Dig aims to save Native American burial moundsBreaking News
tags: American Indians, Tennessee, burial mounds, Archaelogy News Network
Toye Heape stood on the slope of an ancient Native American burial mound, confident in the significance of what was beneath his feet.
The 1,800-year-old site has long been known to historians. But Heape, vice president of the Native History Association, was still excited to see state archaeologists slowly burrowing into the dirt last week.
The excavation, scheduled to end Friday, was never intended to prove specifically what rests within the two small hills that sit just south of Highway 96 in the Westhaven subdivision. The intent is simply to preserve them.
“For the Native American community, whether (the site) gets on the National Register (of Historic Places) or not, it’s still a sacred place,” Heape said. “Our feelings about it won’t change.”...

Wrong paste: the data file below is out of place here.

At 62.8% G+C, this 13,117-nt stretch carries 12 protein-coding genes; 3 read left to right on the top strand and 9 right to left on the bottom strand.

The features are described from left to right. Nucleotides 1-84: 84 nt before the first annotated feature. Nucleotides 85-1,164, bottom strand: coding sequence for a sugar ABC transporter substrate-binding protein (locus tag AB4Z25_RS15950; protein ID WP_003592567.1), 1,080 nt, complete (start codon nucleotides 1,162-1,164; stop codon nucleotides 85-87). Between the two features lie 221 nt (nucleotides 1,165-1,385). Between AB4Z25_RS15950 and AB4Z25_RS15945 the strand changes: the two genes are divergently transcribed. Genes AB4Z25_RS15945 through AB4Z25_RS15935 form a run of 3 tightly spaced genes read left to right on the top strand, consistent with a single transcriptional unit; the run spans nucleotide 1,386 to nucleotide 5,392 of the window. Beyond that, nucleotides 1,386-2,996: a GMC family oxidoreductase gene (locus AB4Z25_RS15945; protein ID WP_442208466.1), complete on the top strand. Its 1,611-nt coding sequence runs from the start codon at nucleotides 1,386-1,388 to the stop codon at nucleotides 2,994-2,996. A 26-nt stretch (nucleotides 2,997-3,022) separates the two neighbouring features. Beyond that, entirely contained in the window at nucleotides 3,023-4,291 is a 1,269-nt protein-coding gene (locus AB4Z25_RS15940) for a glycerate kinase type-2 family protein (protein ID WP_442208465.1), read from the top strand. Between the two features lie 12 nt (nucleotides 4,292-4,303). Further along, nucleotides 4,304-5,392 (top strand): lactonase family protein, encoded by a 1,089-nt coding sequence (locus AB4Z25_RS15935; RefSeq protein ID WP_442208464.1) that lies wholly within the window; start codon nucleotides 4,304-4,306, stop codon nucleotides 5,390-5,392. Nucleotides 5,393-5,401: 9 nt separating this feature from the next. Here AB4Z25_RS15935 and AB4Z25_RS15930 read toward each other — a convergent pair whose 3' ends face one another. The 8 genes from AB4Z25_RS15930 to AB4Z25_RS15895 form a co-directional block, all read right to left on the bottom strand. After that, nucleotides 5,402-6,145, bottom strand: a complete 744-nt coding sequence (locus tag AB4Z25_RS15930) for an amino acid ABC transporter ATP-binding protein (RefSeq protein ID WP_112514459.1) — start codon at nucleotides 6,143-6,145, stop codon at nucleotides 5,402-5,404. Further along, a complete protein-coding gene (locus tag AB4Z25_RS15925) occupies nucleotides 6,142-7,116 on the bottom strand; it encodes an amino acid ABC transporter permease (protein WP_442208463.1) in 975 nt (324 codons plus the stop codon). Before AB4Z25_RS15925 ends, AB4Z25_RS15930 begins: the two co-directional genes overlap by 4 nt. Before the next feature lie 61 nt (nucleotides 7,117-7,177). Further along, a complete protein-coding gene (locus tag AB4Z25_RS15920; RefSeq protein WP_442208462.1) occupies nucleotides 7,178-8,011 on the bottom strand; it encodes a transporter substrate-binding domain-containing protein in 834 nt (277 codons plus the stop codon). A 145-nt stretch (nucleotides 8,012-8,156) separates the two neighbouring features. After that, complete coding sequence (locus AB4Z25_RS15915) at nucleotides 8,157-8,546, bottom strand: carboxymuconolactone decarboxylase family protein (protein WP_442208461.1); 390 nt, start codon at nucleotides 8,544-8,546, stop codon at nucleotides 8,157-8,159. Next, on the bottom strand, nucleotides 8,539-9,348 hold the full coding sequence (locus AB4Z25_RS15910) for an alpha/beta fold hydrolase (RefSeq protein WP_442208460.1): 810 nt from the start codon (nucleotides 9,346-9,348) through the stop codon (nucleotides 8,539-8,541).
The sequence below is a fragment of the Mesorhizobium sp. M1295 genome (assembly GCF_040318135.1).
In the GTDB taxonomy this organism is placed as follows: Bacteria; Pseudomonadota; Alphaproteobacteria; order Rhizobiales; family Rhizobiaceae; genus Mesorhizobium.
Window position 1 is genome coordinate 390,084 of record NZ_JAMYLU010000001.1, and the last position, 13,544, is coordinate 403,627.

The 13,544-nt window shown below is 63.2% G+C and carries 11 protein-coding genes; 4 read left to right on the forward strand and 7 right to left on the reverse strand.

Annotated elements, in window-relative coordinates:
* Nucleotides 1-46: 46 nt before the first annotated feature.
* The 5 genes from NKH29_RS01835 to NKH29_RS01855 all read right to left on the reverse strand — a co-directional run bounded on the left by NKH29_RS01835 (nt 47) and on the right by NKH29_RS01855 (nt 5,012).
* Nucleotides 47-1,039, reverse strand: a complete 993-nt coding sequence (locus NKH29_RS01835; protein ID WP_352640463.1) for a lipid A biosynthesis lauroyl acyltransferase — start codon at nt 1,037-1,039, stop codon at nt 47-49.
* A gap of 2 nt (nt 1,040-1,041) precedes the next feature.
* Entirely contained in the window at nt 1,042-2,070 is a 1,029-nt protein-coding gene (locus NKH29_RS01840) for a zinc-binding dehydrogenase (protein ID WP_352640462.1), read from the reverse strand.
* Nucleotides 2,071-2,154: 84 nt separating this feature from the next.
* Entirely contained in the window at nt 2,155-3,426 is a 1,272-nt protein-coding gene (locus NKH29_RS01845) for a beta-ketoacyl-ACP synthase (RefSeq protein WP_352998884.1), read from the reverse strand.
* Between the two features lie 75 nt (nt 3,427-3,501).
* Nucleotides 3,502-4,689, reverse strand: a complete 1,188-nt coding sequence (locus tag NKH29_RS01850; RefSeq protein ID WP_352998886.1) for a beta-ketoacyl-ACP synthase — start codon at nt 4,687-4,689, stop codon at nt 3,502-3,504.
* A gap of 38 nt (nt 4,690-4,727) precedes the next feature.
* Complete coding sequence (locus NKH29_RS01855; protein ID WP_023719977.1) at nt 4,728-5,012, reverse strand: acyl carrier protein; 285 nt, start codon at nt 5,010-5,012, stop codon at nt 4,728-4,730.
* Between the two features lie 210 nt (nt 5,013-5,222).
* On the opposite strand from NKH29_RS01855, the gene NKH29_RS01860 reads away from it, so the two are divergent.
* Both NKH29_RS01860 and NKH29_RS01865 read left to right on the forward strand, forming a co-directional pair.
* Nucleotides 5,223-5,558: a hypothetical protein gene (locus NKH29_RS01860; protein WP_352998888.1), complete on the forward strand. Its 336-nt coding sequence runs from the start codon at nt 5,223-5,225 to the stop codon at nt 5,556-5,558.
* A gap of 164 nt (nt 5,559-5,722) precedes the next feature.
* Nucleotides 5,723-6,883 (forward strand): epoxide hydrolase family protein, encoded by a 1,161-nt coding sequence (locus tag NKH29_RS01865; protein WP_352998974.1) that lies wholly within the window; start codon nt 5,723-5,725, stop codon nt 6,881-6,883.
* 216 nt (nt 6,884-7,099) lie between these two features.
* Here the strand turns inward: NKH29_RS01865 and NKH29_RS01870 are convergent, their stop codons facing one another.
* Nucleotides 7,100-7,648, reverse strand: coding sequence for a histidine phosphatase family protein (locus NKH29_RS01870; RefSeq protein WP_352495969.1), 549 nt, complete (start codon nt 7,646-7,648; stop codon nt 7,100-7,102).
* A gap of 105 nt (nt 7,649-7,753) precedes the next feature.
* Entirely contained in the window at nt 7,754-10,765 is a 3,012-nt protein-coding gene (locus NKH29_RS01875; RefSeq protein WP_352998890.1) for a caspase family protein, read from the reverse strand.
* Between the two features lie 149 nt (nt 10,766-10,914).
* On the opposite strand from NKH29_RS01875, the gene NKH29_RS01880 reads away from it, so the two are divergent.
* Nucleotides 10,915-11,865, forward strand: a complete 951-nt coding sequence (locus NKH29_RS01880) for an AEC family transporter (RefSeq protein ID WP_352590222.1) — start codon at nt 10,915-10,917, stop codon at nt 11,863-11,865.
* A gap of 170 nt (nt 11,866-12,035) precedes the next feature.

comments powered by Disqus
- Now it’s the University of Louisville’s turn to remove a Confederate statue
- A fortress built by Alexander the Great after he conquered Jerusalem has been discovered
- Yale students protest decision to keep Calhoun’s name
- Six maps that will make you rethink the world
- Middle Tenn. State President Wants to Strip Confederate General’s Name From Building
- The historian and cartographer Bill Rankin has developed a new way to visualize slavery
- Paula S. Fass says young Americans need required national service
- Historians are now trying to show that the gay revolution also took place in the midwest
- The Unconference Movement Grows – And Historians Are Taking the Lead
- New appeal to "Bring Back Military History"